Liberals defy PM, approve genetic testing bill he calls unconstitutional

Bill banning genetic discrimination passes

OTTAWA — Liberal backbenchers have defied Prime Minister Justin Trudeau, voting in favour of a bill that would bar health and life insurance companies from forcing clients to disclose the results of genetic testing.

Just hours before the third and final reading late Wednesday in the House of Commons, Trudeau said the proposed law is unconstitutional because it intrudes on provincial jurisdiction. He recommended that MPs vote against it.

But most Liberal backbenchers, along with Conservative and New Democrat MPs, ignored Trudeau’s warning. The bill passed by a vote of 222-60.

It was a free vote, meaning Liberal backbenchers were not required to toe the party line. They did, however, come under pressure from the government, including Trudeau.

Earlier in the day, Trudeau told a news conference that the federal government has to consider multiple factors when making decisions on legislation, including defending the rights of Canadians and upholding their freedom from discrimination.

He added that it also has to defend the Constitution and the balance of power between federal and provincial jurisdictions.

“The government has taken a position that one of the elements in the proposed bill is unconstitutional,” Trudeau said. “That is the recommendation we had and the government position is to vote against that particular … element in the bill.”

Justice Minister Jody Wilson-Raybould had gone to some lengths to rally opposition to the bill. Last week, she sent a letter to the head of the Council of the Federation, which comprises the country’s premiers, which appeared designed to solicit provincial and territorial support for the federal government’s position.

“Given the important constitutional issues in play, we call on the Council of the Federation to communicate its views on the constitutionality of Bill S-201’s proposal to regulate all contracts, agreements, and goods and services to prohibit genetic discrimination,” Wilson-Raybould wrote.

The insurance industry has fiercely opposed an aspect of the legislation that would make it illegal for anyone to require a person to undergo genetic testing, or disclose the results of previous tests, as a condition of signing or continuing an insurance policy or any other good, service, contract or agreement.

The bill, which has already passed in the Senate, also prohibits anyone from sharing genetic testing results without written consent, although there are exceptions for physicians and researchers.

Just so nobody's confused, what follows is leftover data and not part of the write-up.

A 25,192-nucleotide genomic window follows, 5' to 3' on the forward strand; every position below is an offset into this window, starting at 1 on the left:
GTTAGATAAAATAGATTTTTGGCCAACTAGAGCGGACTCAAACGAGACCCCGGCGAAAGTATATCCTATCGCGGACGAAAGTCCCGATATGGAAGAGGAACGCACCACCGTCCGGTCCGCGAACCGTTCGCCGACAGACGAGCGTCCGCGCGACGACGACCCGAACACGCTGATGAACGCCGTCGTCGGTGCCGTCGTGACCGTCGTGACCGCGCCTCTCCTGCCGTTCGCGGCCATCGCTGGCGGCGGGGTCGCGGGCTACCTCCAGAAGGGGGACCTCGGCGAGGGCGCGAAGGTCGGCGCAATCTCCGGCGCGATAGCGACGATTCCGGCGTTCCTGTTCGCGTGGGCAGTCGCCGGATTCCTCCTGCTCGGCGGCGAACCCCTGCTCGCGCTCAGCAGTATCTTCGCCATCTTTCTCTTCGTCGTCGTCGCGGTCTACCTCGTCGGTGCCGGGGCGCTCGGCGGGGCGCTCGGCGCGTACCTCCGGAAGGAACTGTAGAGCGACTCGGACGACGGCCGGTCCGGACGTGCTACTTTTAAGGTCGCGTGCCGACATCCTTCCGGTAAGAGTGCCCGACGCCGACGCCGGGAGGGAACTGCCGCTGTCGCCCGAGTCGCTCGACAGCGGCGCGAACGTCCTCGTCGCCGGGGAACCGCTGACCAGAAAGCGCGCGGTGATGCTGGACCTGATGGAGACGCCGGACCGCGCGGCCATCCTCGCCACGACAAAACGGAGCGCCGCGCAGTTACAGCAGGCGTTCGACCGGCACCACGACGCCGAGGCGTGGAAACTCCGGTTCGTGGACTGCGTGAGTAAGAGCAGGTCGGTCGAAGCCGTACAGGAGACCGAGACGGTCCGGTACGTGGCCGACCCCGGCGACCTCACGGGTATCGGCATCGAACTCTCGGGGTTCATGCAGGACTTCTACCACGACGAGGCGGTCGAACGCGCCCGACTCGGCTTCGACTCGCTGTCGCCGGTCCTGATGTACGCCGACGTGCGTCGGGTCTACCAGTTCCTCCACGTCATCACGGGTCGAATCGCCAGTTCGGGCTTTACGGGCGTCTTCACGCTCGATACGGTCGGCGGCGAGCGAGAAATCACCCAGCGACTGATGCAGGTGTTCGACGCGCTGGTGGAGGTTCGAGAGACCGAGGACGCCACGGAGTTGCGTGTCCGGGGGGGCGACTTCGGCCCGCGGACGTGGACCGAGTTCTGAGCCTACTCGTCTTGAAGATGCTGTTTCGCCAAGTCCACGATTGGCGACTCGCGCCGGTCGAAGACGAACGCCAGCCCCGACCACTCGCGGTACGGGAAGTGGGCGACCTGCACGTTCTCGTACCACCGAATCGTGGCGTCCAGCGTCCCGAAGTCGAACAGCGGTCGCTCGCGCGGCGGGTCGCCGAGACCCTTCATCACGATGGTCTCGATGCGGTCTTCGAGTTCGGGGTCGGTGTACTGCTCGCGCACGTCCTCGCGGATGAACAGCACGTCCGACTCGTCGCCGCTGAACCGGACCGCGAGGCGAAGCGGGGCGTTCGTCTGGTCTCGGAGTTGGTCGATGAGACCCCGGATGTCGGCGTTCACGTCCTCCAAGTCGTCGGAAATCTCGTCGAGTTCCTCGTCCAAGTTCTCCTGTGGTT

A breach of the proposed law would result in a fine of up to $1 million, or five years behind bars.

The government had proposed an amendment that would have stripped the bill of everything except the power to make genetic characteristics a prohibited ground of discrimination under the Canadian Human Rights Act. It was defeated by a vote of 218-59.

The amendment would have gutted the legislation, said Rob Oliphant, the Liberal MP who shepherded the bill, originally proposed by now-retired Sen. James Cowan, through the Commons.

It would have meant the bill would apply only to federally regulated employees, who account for just five to seven per cent of the population.

Oliphant argued that the bill is an appropriate federal response in an area where provinces and territories have failed to act for a dozen years. And he noted that three legal experts testified before the Commons justice committee about its constitutionality.

“This was a great day for Parliament, a great day for human rights and a greater day for people who are worried about getting the genetic test that could save their life but are afraid of facing discrimination,” Oliphant said in an email late Wednesday.

“On a personal level I am overwhelmed by the support of colleagues on all sides of the house and think this is a sign that the prime minister is serious about changing the way Parliament works. MPs were free to vote with their constituents and they did.”

 

Kristy Kirkup, The Canadian Press

Canadian Press

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